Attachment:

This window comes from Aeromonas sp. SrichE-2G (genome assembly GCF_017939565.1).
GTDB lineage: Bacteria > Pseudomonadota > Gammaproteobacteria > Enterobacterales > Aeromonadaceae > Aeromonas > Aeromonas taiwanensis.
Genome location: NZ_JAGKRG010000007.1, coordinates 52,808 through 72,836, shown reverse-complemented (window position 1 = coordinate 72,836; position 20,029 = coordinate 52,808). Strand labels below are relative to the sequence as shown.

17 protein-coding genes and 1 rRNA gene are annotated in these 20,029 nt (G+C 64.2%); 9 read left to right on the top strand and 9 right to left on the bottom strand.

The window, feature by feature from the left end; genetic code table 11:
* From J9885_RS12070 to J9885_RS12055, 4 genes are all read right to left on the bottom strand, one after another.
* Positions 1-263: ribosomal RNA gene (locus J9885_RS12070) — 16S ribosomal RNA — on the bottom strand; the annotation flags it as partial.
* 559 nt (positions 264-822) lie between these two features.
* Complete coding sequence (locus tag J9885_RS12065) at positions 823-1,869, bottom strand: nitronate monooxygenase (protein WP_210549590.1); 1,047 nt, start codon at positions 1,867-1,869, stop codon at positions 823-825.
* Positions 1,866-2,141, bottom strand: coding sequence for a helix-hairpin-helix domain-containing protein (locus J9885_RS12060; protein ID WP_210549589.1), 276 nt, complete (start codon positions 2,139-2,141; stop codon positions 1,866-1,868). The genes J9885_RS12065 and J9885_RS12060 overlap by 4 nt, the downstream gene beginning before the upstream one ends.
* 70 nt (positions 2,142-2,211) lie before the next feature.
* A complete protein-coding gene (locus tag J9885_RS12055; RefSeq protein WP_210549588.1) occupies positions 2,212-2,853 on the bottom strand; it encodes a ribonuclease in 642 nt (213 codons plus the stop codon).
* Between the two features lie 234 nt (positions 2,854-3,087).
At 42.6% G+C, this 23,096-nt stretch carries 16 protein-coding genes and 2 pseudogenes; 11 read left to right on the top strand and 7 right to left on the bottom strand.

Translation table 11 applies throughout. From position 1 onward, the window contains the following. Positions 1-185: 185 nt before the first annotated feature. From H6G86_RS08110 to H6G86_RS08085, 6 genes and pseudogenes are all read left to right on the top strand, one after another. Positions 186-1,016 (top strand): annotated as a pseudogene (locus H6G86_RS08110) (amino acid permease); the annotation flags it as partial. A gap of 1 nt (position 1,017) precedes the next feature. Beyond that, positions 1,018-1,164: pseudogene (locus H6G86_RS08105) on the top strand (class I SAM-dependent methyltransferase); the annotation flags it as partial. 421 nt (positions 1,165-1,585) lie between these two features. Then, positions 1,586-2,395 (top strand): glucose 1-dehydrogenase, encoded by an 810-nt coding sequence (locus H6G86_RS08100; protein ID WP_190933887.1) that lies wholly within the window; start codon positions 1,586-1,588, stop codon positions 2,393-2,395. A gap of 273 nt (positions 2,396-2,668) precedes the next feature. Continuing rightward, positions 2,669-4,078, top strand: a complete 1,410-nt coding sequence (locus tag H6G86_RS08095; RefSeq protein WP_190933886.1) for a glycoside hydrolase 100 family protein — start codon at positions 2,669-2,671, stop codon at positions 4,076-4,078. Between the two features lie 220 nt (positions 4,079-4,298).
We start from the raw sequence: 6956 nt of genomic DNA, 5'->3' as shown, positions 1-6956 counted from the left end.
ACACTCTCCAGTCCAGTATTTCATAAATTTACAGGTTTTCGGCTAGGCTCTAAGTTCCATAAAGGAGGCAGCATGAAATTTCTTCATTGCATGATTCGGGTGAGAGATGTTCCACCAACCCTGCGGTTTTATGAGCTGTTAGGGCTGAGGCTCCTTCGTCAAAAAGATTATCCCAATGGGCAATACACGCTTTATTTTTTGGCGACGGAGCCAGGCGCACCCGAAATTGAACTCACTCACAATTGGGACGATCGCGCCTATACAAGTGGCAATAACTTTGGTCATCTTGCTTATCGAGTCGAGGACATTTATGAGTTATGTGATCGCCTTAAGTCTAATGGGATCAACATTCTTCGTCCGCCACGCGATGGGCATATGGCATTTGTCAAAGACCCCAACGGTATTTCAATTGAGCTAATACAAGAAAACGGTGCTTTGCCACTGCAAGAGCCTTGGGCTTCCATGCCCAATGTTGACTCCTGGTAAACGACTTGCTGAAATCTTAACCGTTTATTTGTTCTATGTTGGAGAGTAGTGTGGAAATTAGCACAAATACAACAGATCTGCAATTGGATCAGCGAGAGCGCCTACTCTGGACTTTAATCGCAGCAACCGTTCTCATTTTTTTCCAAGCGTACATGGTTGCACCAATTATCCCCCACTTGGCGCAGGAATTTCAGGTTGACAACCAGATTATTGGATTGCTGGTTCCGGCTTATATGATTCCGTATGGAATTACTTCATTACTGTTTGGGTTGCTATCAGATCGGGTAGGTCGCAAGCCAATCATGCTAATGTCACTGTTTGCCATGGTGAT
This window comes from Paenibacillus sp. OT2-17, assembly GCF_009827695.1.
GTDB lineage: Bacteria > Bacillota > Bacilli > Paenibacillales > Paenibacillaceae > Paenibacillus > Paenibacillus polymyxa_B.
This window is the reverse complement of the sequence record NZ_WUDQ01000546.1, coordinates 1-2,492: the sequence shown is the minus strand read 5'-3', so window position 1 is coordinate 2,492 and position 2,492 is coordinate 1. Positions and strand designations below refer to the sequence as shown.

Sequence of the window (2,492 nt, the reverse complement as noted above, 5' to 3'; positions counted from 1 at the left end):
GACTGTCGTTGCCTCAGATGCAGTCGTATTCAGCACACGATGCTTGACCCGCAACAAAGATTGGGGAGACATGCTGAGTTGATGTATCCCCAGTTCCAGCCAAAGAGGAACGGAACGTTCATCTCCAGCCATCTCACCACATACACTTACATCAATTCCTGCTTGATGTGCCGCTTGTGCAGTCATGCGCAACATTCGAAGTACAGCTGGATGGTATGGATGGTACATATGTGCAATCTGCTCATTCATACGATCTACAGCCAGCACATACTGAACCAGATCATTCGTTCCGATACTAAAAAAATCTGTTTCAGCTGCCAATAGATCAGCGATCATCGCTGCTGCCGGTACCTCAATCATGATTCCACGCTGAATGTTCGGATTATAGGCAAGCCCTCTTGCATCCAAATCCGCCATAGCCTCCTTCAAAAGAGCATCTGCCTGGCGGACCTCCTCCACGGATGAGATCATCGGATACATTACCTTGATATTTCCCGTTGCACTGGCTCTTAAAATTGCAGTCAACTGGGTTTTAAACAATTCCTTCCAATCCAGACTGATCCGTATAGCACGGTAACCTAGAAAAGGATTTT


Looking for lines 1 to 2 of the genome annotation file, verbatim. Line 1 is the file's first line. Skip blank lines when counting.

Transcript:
This window comes from Aeromonas sp. SrichE-2G (genome assembly GCF_017939565.1).
GTDB lineage: Bacteria > Pseudomonadota > Gammaproteobacteria > Enterobacterales > Aeromonadaceae > Aeromonas > Aeromonas taiwanensis.